post #7 of 20
GOODYEAR maybe this will help explain. True Goodyear Welting always has a carved insole to receive the welt stitch. Period. A/E and Alden both are welted, but not Goodyear Welted. A/E uses a glued on fiberboard (covered with cotton) wall while Alden I'm not positive about. [/quote]I disagree with this statement: the Hunt is of Norwegian construction, and has a hand stitched apron which makes it more expensive than the rest of the collection. The 'Hunt' is "traditional, true Goodyear Welt" (Weston's description) while many of their other models are simply described as "Goodyear Welt" construction. The 'Norweigen', or "Swedish" as Weston declares, go thru the cut wall of the insole. Yes, the vamp is skin stitched (by hand) which also greatly increases the price.
post #8 of 20
Wilkes Bashford (Wilson & Dean shoe concession) in San Francisco carries Barrett, although I think they are phasing them out. They are nice shoes. I'd say the quality is in line with Tanino Crisci, and somewaht better than Testoni's Blake stitched shoes. Most all the Barrett shoes I've seen were Blake stitched, although, as you mentioned, there are some Norwegian models.
post #9 of 20
You are right, there are some gems on there:
post #10 of 20
The Charles Goodyear Jr. 1871 patent was for a welt stitching machine that enabled the use of a machine-stitched rather than hand-stitched attachment of the welt to the insole. I don't believe that there was anywhere specified that the feather on the insole needed to be cut from the insole rather than an attached rib glued to the insole. The continued use of these Goodyear stitching machines is what has yielded the term "goodyear welted." One can certainly argue about the relative qualities of a glued-on feather vs. a skived feather vs. a cut and turned feather, but just because one web-site defines a goodyear welt as one of the above does not make it so.
post #11 of 20
It's really not a big deal, but my knowledge comes from being in the shoe business. I simply gave the site for information. But it's fine - just trying to pass on the proper information, take it or leave it.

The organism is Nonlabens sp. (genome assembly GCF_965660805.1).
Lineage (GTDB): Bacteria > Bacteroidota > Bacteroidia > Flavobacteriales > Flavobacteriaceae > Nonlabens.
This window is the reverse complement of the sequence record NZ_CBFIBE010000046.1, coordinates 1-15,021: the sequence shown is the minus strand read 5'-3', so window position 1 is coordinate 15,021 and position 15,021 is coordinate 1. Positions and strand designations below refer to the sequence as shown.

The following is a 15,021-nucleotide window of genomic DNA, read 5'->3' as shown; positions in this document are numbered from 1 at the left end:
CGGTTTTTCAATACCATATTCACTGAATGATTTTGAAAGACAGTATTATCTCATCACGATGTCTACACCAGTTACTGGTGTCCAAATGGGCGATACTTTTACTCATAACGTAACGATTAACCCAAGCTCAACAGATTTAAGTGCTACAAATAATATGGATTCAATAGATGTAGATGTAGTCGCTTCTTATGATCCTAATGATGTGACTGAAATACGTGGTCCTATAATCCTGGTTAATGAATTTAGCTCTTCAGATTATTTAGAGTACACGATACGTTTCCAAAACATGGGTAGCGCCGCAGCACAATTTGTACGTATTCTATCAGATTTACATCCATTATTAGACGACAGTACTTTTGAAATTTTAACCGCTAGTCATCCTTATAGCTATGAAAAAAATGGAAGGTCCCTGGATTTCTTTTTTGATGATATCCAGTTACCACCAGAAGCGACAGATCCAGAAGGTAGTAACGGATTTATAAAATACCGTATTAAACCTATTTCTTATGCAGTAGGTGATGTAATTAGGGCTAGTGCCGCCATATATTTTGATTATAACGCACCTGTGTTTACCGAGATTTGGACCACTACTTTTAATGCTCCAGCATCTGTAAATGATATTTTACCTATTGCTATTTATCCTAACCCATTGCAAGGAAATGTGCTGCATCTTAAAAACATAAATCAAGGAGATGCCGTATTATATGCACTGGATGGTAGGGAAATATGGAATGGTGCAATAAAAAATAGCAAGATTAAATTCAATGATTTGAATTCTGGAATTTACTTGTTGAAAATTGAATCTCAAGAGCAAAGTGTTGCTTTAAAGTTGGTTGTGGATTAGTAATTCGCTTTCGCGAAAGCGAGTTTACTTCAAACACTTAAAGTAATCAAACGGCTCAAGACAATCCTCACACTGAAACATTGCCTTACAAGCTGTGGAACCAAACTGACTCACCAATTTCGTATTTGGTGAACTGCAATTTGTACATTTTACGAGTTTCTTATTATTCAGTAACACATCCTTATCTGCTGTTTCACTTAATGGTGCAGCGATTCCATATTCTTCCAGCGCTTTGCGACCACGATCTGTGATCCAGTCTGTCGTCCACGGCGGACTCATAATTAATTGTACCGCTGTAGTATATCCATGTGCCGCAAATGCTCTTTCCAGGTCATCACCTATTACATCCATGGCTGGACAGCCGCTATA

post #12 of 20
I was under the impressiont that Barrett shoes were made by Alexander in Parma. Is this true?
post #13 of 20
Not as far as I am aware. You know as well as anyone that the industry in Europe is not dissimiliar than the industry here in the States. The work force is shrinking, the costs are rising and the orders are not what they used to be. In Italy now, the 'premium' for employees is 30% to the government. If you want to survive, you pretty much have to have a core group of workers and the flexibility to farm out production as the orders warrant. Fortunately, there are still so many family factories that it really does'nt matter as far as the final product is concerned - quality is their overwhelming concern.
post #14 of 20
Rider, did you get to visit Il Riccio yet? And if so, what did you think?
post #15 of 20
A Harris - Unfortunately, no. I had planned to go on Friday, but we ended up tending to business in Lucca and could'nt make it down to Grosseto in time. I have inquired a bit and can't find anyone I know that has any knowledge of them, so that scares me. I still want to find out what the deal is. They sent me their information last year but have'nt responded lately at all. Sorry.
New Posts  All Forums:Forum Nav:
  Return Home
  Back to Forum: Classic Menswear
Styleforum › Forums › Men's Style › Classic Menswear › Barrett shoes?